Therefore, Huxley and Indian thought can be approached from innumerable fairly distinct experimental directions: Huxley’s direct contact with India during his visits, expressed in strong terms in jarring Pilate, his distaste for what he considered the excesses of religion and spirituality in India, his admiration for eminent Indian thinkers such as Krishnamurti, his reading of the scriptures of Hinduism, Buddhism, and the deep impact of some of this philosophy in the formulation of his perennial consciousness, his idealising of the method of ahimsa advocated and practised in the political arena by Gandhi, his tacit support to the independence movement but with imperialist overtones, a kind of veiled superiority and condescension hidden but unsuccessfully, his close association with the Vedanta Centre after his emigration to the USA, his acceptance of Prabhavananda, a monk of the Ramakrishna Order, as his guru, and their later rift due to Huxley’s drug experiences, these and many other possibilities hold out an endless vista for studies on Huxley and Indian thought.

Swami Ranganathananda, a well-known Indian practitioner of the inward life which Huxley was trying to reach, makes an invaluable comment about Indian thought when he writes, “In this great task of reconstructing the mental life of modern humanity by bridging the gulf between faith and reason on the basis of a unified view of human nature and a more adequate conception of spiritual life, the contribution of Indian thought is unique and lasting.” (1991)

Huxley was concerned about each of these facets of the “task” spoken of above.

For instance, Huxley’s lifelong commitment to the search for totality of awareness found in Buddha’s words a possible structure of resolution. In Those Barren Leaves we are told that “Buddha considered the most deadly of all deadly sins . . .[as] unawareness, stupidity” This validated his own almost exclusive life in the mind and total preoccupation with the world beyond the immediately perceived one.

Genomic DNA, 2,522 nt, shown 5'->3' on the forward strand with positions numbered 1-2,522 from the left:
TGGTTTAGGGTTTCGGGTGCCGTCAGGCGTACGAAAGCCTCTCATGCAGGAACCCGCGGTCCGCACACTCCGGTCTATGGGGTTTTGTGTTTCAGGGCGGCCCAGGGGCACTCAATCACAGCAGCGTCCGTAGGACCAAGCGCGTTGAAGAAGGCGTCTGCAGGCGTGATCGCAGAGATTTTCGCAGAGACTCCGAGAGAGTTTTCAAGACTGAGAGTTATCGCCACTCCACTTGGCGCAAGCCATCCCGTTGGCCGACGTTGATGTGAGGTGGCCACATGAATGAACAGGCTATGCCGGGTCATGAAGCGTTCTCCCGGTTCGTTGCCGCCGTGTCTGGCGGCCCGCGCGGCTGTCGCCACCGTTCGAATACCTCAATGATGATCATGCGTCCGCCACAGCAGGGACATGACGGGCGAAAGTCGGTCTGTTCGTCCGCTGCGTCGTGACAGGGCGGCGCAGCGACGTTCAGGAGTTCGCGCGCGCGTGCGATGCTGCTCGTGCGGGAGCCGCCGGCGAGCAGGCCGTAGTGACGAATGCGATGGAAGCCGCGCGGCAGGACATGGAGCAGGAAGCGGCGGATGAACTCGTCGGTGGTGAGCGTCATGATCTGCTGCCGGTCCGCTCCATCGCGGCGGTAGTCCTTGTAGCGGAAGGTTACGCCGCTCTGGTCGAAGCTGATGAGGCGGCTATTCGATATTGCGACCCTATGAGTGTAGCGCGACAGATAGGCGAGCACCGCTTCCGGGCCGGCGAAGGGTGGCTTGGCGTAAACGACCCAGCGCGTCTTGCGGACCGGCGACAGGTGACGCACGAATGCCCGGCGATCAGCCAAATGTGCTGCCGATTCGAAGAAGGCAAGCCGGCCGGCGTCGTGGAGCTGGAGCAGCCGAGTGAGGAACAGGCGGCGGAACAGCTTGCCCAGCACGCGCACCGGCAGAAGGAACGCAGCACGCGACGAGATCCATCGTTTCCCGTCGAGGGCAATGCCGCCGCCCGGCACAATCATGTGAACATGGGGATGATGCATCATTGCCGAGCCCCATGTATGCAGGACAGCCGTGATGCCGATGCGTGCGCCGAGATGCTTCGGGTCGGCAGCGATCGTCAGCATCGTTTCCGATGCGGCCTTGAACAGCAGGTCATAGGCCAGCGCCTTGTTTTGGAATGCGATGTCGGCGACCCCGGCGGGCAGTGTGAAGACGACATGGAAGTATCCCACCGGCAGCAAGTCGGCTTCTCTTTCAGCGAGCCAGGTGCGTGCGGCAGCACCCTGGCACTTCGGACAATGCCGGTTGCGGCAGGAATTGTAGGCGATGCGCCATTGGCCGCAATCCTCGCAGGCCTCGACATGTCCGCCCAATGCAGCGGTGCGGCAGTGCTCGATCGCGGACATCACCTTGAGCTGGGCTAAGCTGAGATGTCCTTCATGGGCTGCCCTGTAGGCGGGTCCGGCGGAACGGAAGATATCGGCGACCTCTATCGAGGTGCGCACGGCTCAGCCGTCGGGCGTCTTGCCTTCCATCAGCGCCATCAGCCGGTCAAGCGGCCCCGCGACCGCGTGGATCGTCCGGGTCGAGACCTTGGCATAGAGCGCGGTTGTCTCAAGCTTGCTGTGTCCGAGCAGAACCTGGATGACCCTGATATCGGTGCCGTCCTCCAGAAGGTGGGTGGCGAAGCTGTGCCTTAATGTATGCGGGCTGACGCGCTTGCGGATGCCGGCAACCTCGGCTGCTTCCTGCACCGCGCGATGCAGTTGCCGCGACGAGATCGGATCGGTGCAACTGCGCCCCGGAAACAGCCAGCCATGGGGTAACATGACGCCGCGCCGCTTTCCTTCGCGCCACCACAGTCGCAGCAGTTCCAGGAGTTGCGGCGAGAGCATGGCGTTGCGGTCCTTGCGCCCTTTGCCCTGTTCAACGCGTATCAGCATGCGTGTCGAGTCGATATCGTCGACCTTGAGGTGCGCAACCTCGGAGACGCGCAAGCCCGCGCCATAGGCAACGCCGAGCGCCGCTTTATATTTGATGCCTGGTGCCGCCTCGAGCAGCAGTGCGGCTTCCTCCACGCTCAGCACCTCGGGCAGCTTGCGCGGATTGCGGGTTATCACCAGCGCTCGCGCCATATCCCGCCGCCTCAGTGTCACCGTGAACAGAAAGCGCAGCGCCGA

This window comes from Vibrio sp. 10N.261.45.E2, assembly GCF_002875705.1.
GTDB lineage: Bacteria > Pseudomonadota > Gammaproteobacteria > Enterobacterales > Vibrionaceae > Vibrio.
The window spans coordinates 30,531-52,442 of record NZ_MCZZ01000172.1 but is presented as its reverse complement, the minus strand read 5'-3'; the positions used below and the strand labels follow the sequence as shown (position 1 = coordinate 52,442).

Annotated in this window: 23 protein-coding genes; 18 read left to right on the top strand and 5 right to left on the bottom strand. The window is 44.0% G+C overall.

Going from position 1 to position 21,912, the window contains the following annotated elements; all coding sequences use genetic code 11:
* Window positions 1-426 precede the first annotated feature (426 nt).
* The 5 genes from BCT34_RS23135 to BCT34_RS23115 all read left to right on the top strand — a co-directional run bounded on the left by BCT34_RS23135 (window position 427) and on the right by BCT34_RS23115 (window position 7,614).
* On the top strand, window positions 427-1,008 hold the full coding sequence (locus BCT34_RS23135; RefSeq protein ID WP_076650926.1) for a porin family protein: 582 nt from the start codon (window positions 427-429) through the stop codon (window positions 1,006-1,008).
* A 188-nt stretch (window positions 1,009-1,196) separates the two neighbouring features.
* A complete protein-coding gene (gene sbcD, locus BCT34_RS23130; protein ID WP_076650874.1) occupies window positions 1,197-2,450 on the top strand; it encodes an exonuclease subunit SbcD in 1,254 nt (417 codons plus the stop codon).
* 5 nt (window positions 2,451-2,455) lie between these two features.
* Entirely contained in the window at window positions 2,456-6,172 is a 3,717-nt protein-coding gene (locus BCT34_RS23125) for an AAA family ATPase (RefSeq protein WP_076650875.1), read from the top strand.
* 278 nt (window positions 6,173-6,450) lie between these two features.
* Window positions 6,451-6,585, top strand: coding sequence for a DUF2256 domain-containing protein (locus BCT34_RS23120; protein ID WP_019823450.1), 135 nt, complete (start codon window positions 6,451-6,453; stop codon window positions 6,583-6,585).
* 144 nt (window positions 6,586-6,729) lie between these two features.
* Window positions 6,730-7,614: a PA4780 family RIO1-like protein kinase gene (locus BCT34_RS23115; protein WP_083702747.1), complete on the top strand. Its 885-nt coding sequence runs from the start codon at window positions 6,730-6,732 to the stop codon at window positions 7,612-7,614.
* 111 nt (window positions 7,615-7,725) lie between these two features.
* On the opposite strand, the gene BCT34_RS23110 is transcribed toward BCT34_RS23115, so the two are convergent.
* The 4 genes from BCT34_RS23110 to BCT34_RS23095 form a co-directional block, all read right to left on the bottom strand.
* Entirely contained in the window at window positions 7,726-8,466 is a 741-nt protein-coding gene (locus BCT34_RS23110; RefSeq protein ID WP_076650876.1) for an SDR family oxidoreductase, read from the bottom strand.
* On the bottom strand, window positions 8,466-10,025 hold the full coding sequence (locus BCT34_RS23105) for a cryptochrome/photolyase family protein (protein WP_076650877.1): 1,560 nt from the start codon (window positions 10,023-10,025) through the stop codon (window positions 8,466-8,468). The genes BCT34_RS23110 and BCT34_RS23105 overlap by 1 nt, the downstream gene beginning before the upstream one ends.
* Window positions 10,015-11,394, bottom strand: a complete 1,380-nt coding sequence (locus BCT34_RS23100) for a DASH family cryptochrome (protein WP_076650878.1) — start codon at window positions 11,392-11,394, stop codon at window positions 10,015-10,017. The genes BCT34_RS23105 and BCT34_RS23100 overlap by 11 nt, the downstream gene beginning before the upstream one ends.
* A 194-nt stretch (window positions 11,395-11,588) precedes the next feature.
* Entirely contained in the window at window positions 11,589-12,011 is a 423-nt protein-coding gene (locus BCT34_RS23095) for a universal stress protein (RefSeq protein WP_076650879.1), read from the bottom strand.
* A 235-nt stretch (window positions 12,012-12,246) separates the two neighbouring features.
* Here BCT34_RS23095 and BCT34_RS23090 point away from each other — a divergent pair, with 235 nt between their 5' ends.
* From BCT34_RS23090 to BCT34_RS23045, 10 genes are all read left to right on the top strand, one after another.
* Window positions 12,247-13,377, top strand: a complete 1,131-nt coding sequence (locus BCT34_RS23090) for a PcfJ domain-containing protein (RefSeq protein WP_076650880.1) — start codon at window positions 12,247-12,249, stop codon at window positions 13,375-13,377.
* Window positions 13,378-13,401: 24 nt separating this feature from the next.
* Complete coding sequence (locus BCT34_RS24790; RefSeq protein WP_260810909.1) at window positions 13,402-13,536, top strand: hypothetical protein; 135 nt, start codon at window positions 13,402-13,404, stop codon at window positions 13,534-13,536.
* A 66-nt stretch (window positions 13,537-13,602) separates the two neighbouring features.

Of course, this kind of an interpretation has to be arrived at with tremendous caution because in Jesting Pilate the same person holds a different viewpoint-“to one fresh from India and Indian ‘spirituality’, Indian dirt and religion, Ford seems a greater man than Buddha? Nevertheless, when he was in search of mystical dimensions of experience, he gave much respect to the mystical tradition that had grown up in India during its long history In Time Mast Have a Stop, Barnack’s death comes close to the accounts of the Tibetan Book of the Dead. Suffering and return to life repeatedly to go through the same suffering is like the movement of the Buddhist wheel of fortune and if Barnack has been spiritually ready; he would have been able to go beyond this incessantly turning Wheel.

A mind given over to speculation, a process through which much of the sophisticated thought and subtle interpretation of the classical Indian systems must have proliferated, Huxley’s intellect was willing to assimilate diverse trends which would provide his speculations with sufficient material for endless indulgence. In addition, his physical deficiency of sight must have made the urgency for insight more immediate. Darkness, as a metaphor for spiritual handicap, to be vanquished by the Dark Goddess of Destruction, is a popular image in Indian spiritual traditions. To Huxley; this must have had special appeal because he knew what it was to be locked up in the lonely cell of blindness. How loneliness grows into creative solitude and silence rings with the sound of the spirit is an inevitable part of mystical experience, not only Indian, but common to all the other traditions of the world.

Even in the early phase of Huxley’s writings—his verse, for instance, had references to the unitive experience of mystical ecstasy As the creative intellect of the artist evolved, it passed through a phase of negation in the novels of the first half slowly taking the form in the second part, of the possibility of growth and redemption through self—transcendence. The initial preoccupation with moral and intellectual concepts gradually merged into a vision which was predominantly spiritual—from satire through negative utopia to a positive picture of salvation as depicted in his last novel, Island.